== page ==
My plan is to also make this platform available to the pharmaceutical companies that are truly interested in transforming their research and development to accelerate and increase the probability of drug discovery and development efforts. Within this platform, we also managed to build one of the most sophisticated knowledge management systems on the planet that can trace innovation and trends from grants to market over 25-30 year periods. I plan to continue developing this system and using it to uncover the most promising trends and directions in biomedical research.
My other goal is to further develop and perfect the system that allows us to track human aging in time at many levels. To do that, we need to have AI systems that understand and can interpret basic human biology. I think we are halfway there. Since 2015 our group published a broad range of AI-powered aging clocks. The first aging clock using deep learning was published by our team. We also showed that it is possible to use generative models to make high-quality synthetic biological data with age as a generation condition. In the near future, I hope to develop much more comprehensive interpretable multi-modal aging clocks using transformers and combinations of different tools.
Finally, I want to develop fully autonomous robotic analytics and discovery systems for personalized medicine and personalized drug discovery. While I cannot reveal the details, these systems will allow us to rapidly discover novel targets and pathways to go after a broad spectrum of diseases and further democratize drug discovery. Our PandaOmics platform is able to very rapidly identify and prioritize targets for a broad spectrum of diseases. Some of these targets have known drugs. PandaOmics is already used by the many top KOLs in the industry and is getting smarter every month. I hope that one day our partners will be able to use this system for personalized drug discovery.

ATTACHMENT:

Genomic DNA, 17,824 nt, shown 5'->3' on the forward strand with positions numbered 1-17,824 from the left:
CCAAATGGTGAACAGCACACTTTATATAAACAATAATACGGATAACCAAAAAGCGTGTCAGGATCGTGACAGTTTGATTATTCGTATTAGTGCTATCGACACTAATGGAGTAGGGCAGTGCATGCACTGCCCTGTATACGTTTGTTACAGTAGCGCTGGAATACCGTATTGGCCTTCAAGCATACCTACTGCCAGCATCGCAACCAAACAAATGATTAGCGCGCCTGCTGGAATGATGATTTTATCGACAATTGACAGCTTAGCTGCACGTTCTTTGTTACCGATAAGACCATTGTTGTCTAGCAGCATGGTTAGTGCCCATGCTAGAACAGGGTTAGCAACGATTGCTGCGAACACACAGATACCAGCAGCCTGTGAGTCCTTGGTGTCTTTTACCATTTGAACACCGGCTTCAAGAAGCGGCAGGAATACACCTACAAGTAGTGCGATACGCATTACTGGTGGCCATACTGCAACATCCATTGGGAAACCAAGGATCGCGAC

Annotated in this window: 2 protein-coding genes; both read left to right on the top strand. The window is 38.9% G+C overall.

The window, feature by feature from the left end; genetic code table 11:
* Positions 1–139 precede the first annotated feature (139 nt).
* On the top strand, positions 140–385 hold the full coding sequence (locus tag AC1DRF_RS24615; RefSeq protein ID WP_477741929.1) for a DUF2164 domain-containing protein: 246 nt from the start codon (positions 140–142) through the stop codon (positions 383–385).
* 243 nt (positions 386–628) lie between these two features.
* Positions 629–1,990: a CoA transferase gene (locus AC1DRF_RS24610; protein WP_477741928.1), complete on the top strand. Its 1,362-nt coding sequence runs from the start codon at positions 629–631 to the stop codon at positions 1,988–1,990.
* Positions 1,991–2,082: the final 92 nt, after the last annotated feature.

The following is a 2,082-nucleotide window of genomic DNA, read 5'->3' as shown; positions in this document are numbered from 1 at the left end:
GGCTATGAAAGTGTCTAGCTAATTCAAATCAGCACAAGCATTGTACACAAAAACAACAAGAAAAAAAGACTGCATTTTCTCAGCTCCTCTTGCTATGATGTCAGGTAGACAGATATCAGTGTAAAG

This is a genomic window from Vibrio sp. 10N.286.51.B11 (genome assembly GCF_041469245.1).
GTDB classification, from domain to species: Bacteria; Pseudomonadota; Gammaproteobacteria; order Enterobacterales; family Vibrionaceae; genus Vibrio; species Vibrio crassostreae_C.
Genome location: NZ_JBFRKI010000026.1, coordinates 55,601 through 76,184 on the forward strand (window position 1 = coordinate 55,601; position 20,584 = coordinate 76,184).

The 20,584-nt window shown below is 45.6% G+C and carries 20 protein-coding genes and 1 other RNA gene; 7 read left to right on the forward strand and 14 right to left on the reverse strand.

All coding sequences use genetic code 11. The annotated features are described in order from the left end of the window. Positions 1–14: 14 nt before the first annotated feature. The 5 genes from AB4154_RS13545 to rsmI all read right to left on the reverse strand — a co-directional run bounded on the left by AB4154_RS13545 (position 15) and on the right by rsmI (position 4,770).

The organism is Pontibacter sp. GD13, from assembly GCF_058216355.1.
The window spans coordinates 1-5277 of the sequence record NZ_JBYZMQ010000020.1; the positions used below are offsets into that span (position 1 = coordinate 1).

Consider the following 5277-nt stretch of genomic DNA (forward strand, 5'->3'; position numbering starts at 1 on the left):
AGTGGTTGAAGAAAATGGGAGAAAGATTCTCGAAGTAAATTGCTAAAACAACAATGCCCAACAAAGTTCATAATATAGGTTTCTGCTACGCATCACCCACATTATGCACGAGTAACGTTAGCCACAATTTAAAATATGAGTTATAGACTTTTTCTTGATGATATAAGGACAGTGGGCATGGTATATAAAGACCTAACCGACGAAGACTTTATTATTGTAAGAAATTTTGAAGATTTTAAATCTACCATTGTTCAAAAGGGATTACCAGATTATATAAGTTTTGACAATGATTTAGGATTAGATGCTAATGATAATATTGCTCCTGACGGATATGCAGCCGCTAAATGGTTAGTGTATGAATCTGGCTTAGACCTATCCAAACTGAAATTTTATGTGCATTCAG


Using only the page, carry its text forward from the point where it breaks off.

My long-term goal (10 years) is to personally fund and build an AI and robotics-driven research hospital where we can bring longevity technologies as close to humans as possible. To get to this goal, I need to first ensure that Insilico Medicine and its ecosystem companies take the dominant role in the biopharmaceutical industry and redefine the way drugs are discovered. Recently, we made substantial investments into one of the world's most advanced fully-robotic AI-driven laboratories for drug discovery. As we advance this laboratory and miniaturize the equipment, it may be possible to deploy similar labs in hospitals worldwide.